Home Page

Yealmpstone Farm Primary School

'The doorway to learning for the whole community.'

Religions and Worldviews

Intent - What are we trying to achieve?


The purpose of religious and world-views education.


The Plymouth Agreed Syllabus 2019 asserts the importance and value of religious and worldviews education for all pupils, with on-going benefits for an open, articulate and understanding society.

The following purpose statements underpin the syllabus, which is constructed to support pupils and teachers in fulfilling them:

  • Religious education contributes dynamically to children and young people’s education in schools by provoking challenging questions about meaning and purpose in life, beliefs about God, ultimate reality, issues of right and wrong and what it means to be human.
  • In RE, pupils learn about religions and beliefs in local, national and global contexts, to discover, explore and consider different answers to these questions.
  • Pupils learn to weigh up the value of wisdom from different sources, to develop and express their insights in response and to agree or disagree respectfully.
  • Teaching therefore should equip pupils with systematic knowledge and understanding of a range of religions and beliefs, enabling them to develop their ideas, values and identities.
  • RE should develop in pupils an aptitude for dialogue so that they can participate positively in our society, with its diverse religions and beliefs.
  • Pupils should gain and deploy the skills needed to understand, interpret and evaluate texts, sources of wisdom and authority and other evidence. They should learn to articulate clearly and coherently their personal beliefs, ideas, values and experiences while respecting the right of others to differ. The purpose of RE is captured in the principal aim, which is intended to be a shorthand version for day-to-day use. It should be considered as a doorway into the wider purpose articulated above.
  • The principal aim of religious education is to explore what people believe and what difference this makes to how they live, so that pupils can gain the knowledge, understanding and skills needed to handle questions raised by religion and belief, reflecting on their own ideas and ways of living.


The aims of RE

The threefold aim of RE elaborates the principal aim.  The curriculum for RE aims to ensure that all pupils:


1. make sense of a range of religious and non-religious beliefs, so that they can:

   • identify, describe, explain and analyse beliefs and concepts in the context of living religions, using appropriate vocabulary

   • explain how and why these beliefs are understood in different ways, by individuals and within communities

   • recognise how and why sources of authority (e.g. texts, teachings, traditions, leaders) are used, expressed and interpreted in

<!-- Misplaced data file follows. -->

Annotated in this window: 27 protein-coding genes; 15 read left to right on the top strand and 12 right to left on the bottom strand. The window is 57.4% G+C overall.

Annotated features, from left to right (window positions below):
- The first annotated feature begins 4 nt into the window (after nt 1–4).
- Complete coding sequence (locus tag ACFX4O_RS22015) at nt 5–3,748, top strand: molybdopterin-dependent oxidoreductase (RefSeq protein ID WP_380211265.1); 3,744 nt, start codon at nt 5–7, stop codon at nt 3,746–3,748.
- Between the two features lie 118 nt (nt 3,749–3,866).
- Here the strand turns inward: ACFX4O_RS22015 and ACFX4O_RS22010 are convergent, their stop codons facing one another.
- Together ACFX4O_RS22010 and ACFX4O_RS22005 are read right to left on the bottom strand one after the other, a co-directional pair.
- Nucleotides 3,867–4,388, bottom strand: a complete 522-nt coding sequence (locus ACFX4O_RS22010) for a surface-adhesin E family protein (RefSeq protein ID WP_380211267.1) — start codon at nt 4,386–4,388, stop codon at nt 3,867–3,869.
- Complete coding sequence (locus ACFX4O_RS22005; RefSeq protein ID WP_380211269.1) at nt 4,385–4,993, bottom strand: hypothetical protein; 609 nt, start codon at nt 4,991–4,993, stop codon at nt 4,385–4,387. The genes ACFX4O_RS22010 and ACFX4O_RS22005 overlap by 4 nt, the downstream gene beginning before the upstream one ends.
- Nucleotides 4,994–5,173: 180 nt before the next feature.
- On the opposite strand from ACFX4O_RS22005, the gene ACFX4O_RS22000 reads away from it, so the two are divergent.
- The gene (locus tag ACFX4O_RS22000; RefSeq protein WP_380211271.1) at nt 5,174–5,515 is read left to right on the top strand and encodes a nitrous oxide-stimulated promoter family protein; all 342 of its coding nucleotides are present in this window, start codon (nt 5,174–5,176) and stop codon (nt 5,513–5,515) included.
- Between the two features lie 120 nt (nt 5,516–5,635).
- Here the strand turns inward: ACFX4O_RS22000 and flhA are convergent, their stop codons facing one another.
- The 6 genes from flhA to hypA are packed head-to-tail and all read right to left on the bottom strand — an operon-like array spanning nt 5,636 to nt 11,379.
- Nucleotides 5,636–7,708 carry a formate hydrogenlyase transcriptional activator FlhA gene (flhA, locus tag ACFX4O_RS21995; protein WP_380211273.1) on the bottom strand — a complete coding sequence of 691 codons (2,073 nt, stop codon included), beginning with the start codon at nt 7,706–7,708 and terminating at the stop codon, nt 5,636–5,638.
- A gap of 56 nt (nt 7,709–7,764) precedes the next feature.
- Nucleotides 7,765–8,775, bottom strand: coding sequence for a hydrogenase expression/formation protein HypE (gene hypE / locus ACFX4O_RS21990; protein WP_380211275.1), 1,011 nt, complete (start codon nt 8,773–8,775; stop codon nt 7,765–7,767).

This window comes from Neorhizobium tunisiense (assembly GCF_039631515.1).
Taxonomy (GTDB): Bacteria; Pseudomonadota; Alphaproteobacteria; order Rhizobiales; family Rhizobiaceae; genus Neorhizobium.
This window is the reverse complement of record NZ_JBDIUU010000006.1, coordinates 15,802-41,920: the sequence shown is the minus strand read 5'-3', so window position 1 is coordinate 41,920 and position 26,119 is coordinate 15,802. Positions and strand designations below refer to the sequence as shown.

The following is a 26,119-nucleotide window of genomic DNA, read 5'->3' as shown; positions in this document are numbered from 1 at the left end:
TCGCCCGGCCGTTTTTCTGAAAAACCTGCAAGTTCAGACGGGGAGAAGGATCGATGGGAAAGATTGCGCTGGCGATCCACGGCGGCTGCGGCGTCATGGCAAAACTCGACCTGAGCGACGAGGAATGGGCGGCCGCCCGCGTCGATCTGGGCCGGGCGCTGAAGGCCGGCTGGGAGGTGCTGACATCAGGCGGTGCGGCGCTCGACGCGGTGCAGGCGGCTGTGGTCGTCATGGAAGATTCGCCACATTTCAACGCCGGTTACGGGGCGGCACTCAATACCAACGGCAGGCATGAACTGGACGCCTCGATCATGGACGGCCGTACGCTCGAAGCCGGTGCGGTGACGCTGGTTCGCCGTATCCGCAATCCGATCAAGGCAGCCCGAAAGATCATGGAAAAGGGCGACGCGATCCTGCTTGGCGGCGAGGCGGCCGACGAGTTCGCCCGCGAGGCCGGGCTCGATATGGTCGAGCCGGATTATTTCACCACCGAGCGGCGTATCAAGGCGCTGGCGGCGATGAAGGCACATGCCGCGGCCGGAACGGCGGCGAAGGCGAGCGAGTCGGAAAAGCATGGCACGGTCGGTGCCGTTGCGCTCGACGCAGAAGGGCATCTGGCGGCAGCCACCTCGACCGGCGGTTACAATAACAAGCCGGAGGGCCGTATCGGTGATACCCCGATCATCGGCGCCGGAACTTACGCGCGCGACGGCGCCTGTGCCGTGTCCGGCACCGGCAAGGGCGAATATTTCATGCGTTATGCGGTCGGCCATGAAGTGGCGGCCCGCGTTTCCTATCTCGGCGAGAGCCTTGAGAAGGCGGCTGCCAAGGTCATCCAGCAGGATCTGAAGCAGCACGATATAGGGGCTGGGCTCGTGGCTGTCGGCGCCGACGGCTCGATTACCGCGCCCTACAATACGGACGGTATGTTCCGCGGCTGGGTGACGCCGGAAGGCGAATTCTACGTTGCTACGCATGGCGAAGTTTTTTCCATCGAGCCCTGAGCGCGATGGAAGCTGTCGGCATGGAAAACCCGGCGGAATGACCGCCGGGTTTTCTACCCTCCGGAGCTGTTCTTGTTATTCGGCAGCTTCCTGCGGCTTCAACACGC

different ways, developing skills of interpretation


2. understand the impact and significance of religious and non-religious beliefs so that they can:

   • examine and explain how and why people express their beliefs in diverse ways

   • recognise and account for ways in which people put their beliefs into action in diverse ways, in their everyday lives, within their
    communities and in the wider world

   • appreciate and appraise the significance of different ways of life and ways of expressing meaning


3. make connections between religious and non-religious beliefs, concepts, practices and ideas studied, so that they can:

   • evaluate, reflect on and enquire into key concepts and questions studied, responding thoughtfully and creatively, giving good
    reasons for their responses

   • challenge the ideas studied, and allow the ideas studied to challenge their own thinking, articulating beliefs, values and
    commitments clearly in response

   • discern possible connections between the ideas studied and their own ways of understanding the world, expressing their critical
    responses and personal reflections with increasing clarity and understanding


Implementation - How will we achieve it?

The Plymouth Agreed Syllabus requires that all pupils develop an understanding of Christianity in each key stage. In addition, across the age range, pupils will develop understanding of the principal religions represented in the UK.  These are Islam, Hinduism, Sikhism, Buddhism and Judaism. Furthermore, children from families where non-religious worldviews are held are represented in almost all of our classrooms. These worldviews, including for example Humanism, will also be the focus for study in thematic units.

Pupils are to study in-depth the religious traditions of the following groups:




Children will encounter Christianity and other faiths, as part of their growing sense of self, their own community and their place within it. Consideration of other religions and nonreligious worldviews can occur at any key stage, as appropriate to the school context.



Key Stage 1 Christianity, Judaism and Islam.



Key Stage 2 Christianity, Islam, Hinduism and Judaism (plus additional insight into other faiths including Buddhism, Jehovah's Witnesses and non-religious world-views – Humanism).


Impact – What difference will it make? 


At YFPS, children:

  • have an understanding and acceptance of, and respect for, different religions and non-religious world views
  • value different cultures and beliefs, and are curious about the world around them
  • can think, talk and ask questions about a range of religious (an non-religious) beliefs, making connections and comparisons
  • can give examples of how stories from different religions show what people believe
  • recognise how people's actions and choices are influenced by their religious (and non-religious) beliefs
  • confidently debate and challenge a wide range of ideas, reflecting on their learning and on personal experience


Plymouth Agreed Syllabus - Overview

Progression of Skills